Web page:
Last Modified on Nov 27, 2014
What Is Leukopenia?
White blood cells serve as the body’s defense mechanism against infection and disease. These small but powerful cells constitute the body’s resistance structure, the immune system, so a disorder involving these cells is particularly concerning. Leukopenia is one such disease. Manifested as low white blood cell count, Leukopenia also causes a severely weakened immune system and a drastically increased susceptibility to infection.
While healthy individuals have varying numbers of white blood cells, a count lower than 4,000 white blood cells per microliter of blood is typically considered a low white blood count. This diminished number of white blood cells is cause by various factors. Viral infections, congenital disorders, cancer, autoimmune disease and disorder, and drugs are all known to affect the body’s natural white blood cell count.
Typical symptoms of Leukopenia vary by person, but a few common symptoms exist. Decreased energy, fever, body and head ache, and general irritability are all symptoms associated with the disease. Other associated factors include infection or sore in the mouth, anemia, abnormal menstrual cycles in women, chronic fatigue, stomatitis, and pneumonia.
Natural Treatments for Leukopenia
Generally considered an autoimmune disorder, Leukopenia requires targeted treatment to prevent further complication. While professional treatment is sometimes necessary, many individuals respond well to natural treatment methods. Taking supplements such as beta glucan, lithium orotate, vitamin A, garlic, ginseng, and Echinacea can stimulate the body’s natural white blood cell production and boost immunity. Maintaining a healthy lifestyle complete with proper diet and nutrition as well as regular exercise is also effective for decreasing the body’s susceptibility to infection. Regular cold showers have also been touted as part of an effective health regimen.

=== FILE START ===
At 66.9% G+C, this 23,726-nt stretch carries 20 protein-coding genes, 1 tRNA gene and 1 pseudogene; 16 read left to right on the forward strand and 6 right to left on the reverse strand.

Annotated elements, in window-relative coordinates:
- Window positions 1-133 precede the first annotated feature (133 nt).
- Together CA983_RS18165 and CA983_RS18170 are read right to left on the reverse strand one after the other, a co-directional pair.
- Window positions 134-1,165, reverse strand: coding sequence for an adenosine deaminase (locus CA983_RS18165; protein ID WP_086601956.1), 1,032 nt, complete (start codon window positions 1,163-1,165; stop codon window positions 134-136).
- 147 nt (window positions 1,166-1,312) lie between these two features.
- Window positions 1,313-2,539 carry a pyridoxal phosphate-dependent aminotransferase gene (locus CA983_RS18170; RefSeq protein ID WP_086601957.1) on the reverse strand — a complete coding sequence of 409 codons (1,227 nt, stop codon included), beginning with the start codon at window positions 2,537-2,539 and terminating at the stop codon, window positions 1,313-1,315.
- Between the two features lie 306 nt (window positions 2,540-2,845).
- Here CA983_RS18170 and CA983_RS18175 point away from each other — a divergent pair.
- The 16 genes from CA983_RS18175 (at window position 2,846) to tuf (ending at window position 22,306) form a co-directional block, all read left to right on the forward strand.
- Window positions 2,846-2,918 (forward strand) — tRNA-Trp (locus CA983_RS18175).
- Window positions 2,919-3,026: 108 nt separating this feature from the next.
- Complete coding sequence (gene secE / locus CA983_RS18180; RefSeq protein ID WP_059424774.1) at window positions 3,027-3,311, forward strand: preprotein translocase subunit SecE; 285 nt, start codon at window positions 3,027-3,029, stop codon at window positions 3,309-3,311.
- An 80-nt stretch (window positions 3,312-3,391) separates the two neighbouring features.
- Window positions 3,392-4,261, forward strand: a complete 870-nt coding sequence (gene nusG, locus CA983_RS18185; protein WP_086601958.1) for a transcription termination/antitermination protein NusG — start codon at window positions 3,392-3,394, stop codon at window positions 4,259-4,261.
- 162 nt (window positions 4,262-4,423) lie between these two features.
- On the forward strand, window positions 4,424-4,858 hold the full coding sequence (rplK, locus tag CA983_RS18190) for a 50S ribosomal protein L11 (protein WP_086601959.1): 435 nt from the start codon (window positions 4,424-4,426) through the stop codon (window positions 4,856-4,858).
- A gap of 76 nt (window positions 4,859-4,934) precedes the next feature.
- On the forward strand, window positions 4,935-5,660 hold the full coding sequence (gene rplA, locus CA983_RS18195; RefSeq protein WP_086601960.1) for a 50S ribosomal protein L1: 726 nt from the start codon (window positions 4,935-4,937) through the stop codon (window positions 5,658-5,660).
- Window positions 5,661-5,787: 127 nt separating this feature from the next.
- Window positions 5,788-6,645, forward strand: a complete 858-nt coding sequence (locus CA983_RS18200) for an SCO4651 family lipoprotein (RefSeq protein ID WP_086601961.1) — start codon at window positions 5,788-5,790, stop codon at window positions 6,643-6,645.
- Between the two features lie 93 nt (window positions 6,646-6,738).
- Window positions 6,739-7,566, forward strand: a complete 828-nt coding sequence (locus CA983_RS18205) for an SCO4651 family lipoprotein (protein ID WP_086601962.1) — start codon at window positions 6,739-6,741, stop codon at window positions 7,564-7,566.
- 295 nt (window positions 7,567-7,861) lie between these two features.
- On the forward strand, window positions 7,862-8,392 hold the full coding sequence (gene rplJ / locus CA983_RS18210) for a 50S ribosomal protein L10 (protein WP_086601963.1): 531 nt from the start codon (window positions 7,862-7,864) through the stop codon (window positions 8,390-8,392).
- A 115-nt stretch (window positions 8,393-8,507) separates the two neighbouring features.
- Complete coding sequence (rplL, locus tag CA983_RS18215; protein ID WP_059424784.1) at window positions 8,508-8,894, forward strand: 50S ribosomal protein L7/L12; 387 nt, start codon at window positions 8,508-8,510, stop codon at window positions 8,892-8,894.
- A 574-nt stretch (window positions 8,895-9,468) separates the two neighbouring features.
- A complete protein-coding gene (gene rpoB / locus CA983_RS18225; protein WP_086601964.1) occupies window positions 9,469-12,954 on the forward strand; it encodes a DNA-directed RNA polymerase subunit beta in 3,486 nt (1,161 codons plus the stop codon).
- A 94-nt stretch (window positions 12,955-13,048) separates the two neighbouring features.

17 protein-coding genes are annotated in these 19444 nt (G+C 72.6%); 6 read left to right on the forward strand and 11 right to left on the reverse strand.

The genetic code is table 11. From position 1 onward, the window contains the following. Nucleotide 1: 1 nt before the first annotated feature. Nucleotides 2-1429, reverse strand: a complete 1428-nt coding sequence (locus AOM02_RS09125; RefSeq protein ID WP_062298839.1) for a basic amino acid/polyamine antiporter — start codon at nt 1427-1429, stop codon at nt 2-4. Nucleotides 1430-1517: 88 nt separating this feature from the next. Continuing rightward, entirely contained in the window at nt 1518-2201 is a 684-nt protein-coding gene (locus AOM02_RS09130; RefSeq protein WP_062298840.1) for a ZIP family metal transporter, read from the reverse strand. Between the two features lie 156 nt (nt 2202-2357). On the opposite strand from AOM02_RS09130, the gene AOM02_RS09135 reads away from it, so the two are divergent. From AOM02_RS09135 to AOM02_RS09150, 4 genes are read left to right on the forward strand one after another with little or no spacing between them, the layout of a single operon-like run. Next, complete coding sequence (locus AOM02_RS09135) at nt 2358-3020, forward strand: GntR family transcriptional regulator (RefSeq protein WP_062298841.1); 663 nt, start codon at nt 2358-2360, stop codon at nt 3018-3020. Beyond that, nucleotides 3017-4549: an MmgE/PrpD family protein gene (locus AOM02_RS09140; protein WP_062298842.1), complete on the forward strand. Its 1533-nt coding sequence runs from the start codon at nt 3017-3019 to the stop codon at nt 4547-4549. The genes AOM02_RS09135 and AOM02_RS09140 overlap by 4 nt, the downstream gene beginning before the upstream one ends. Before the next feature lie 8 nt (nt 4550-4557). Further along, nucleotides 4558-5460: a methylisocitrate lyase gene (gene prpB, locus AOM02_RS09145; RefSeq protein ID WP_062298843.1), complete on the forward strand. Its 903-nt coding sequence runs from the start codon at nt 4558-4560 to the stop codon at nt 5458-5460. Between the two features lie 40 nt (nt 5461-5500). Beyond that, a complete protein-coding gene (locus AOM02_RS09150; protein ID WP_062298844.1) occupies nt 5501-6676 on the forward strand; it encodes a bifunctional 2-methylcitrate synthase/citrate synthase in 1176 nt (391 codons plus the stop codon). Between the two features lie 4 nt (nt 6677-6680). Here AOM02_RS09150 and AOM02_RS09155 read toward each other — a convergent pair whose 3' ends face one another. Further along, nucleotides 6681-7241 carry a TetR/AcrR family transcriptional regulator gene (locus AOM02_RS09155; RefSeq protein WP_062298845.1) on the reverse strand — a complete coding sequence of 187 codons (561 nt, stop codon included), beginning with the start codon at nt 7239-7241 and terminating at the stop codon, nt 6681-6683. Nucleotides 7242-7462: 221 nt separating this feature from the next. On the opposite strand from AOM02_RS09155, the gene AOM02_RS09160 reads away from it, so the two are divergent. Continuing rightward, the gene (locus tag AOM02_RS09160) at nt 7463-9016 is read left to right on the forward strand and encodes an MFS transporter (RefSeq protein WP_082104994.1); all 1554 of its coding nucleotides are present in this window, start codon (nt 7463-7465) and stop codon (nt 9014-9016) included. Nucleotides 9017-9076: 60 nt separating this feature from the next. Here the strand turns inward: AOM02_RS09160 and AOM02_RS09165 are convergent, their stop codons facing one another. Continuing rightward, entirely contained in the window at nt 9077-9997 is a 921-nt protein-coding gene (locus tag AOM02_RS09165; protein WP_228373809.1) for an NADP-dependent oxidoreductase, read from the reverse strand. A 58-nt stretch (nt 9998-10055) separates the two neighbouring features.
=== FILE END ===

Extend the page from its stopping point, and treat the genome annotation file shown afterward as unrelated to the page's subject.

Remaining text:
[YEA] I have taken a cold shower in the morning for over ten years, and can attest that I suffer less cold and flu symptoms than other workers in my office. In fact when the flu virus strikes Sydney each winter, I am normally the only one unaffected. When I am in the shower I also do some stretching. I hold onto the top of the shower screen and stretch my spine, to release stress. Which is great, because I have a stressful job. For years I have told others my theory about the benefits of cold showers, but am usually met with derision. So I am glad I found on this website a community of like-minded enthusiasts. I had my blood tested and my white cell count is three times higher than average. So I am sure that a wider scientific study would verify the health benefits of the cold shower. Gerald.